Did you know that there was actually an “International Breathe through Your Nose Week” back in 2012? Unfortunately, it got very little attention and those who found out about it actually thought it was a joke. The fact of the matter is that breathing through your nose may be one of the best things you can do for your health, especially if you have asthma.
The nose is the organ primarily designed for breathing, and when you use it to breathe instead of your mouth, you benefit in so many ways. For starters, air breathed in through the nose is warmed and moistened, allowing it to go through the sensitive airways without irritating them. On the other hand, air breathed out through the nose efficiently reabsorbs moisture, which in effect reduces dehydration. The nose also has a filter, which means that allergens and microbes typically do not go all the way in as they get stuck to the airways’ mucus lining where the anti-microbial properties of enzymes and gases destroy them.
Nasal breathing also promotes good oral health since it doesn’t dry out the insides of the mouth the same way mouth breathing does. A dry mouth typically leads to increased acidity, encouraging cavities and gum disease. Nasal breathing also encourages good facial and teeth development. When the mouth is closed with the tongue resting in the roof of the mouth most of the time, the jaw is able to grow sufficiently to accommodate all the teeth.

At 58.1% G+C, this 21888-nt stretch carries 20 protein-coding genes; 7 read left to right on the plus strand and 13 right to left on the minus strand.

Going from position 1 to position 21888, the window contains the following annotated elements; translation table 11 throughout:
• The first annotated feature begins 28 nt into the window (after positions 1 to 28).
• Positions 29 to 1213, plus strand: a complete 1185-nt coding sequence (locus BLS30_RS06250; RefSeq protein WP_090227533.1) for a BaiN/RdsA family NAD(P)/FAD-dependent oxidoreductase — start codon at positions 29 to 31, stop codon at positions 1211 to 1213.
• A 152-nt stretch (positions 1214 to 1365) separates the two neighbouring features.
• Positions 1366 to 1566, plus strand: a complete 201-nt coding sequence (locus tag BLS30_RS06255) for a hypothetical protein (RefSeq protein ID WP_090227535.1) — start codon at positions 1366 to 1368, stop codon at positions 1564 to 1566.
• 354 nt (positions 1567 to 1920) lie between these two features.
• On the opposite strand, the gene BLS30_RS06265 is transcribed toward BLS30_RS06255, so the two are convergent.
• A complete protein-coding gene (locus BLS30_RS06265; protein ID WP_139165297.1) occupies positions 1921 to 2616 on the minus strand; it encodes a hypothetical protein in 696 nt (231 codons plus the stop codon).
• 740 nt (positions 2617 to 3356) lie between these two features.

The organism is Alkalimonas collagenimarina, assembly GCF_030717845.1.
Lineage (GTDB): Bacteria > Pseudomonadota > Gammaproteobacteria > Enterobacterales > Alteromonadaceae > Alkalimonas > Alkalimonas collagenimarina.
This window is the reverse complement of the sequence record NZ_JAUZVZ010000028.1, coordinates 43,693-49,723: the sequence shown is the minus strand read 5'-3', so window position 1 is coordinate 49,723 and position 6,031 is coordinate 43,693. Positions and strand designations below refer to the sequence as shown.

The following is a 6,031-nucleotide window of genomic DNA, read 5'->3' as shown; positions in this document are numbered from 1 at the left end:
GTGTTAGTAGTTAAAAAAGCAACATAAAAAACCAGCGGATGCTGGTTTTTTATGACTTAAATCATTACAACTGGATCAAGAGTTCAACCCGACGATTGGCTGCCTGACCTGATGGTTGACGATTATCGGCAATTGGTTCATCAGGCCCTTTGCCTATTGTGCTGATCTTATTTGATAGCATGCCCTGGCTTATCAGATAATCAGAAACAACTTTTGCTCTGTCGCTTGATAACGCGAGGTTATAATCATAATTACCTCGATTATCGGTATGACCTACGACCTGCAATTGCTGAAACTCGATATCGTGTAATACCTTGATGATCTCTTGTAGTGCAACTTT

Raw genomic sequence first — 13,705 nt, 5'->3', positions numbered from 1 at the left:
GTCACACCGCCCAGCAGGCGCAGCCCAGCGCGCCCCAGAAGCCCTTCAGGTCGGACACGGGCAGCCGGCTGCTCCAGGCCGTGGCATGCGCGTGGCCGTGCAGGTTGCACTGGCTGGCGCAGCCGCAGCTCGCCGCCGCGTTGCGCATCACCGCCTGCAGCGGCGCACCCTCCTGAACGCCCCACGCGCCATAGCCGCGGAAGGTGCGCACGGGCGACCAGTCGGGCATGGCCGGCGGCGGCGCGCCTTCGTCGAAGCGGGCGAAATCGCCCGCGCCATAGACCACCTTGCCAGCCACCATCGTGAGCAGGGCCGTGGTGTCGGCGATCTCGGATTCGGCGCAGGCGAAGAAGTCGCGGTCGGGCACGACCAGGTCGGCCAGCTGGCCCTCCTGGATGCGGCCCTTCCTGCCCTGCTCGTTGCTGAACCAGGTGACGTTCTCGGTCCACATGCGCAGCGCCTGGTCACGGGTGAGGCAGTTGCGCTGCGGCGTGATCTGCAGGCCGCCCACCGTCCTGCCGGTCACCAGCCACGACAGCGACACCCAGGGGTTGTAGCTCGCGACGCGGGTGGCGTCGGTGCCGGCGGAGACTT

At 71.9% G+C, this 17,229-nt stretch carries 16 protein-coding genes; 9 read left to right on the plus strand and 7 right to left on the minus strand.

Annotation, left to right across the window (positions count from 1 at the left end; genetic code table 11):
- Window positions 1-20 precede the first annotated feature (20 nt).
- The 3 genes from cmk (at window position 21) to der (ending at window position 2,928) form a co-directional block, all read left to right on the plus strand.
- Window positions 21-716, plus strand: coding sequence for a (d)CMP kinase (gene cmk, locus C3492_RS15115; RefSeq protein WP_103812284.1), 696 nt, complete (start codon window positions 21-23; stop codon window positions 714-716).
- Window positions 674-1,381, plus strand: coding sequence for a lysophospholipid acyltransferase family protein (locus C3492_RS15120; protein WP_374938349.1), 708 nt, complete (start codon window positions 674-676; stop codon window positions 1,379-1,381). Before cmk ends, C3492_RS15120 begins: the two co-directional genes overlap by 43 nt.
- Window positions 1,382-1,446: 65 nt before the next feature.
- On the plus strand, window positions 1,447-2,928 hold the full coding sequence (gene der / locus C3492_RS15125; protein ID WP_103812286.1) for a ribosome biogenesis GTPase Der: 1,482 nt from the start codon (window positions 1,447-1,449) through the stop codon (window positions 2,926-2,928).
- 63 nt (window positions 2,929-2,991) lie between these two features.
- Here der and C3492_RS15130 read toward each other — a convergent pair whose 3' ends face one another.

Needless to say, breathing through the nose reduces the risk of snoring, sleep apnea, and generally troubled sleep. More importantly, however, nasal breathing helps regulate the volume of air you breathe so that it suits your body’s oxygen needs.
Clearly, nasal breathing should be favored over mouth breathing. You can deduce from the above advantages how mouth breathing is bad for asthmatic people. The easy entry of allergens, the unsuitable supply of oxygen… these are some of the things that influence the onset of asthma.
Mouth breathing normally leads you to over-breathe, which effectively depletes your carbon dioxide reserves. In bronchial asthma, especially when it was induced by exertion, such as in exercise, mouth breathing reduces oxygen delivery to the different parts of the body. Studies have shown that nasal breathing during exercise among young asthma patients led to no incident of attack, while mouth breathing led to incidents of bronchial constriction.
If you find yourself more prone to mouth breathing, it is important to retrain yourself to breathe correctly. There are training devices you may use in pursuit of this goal. Soon, you can habitually breathe through your nose and enjoy better health. Enter your name and email address in the form on this page and we'll send you the details on the device that can transform you from a mouth breather to a nose breathing in just a few minutes a day!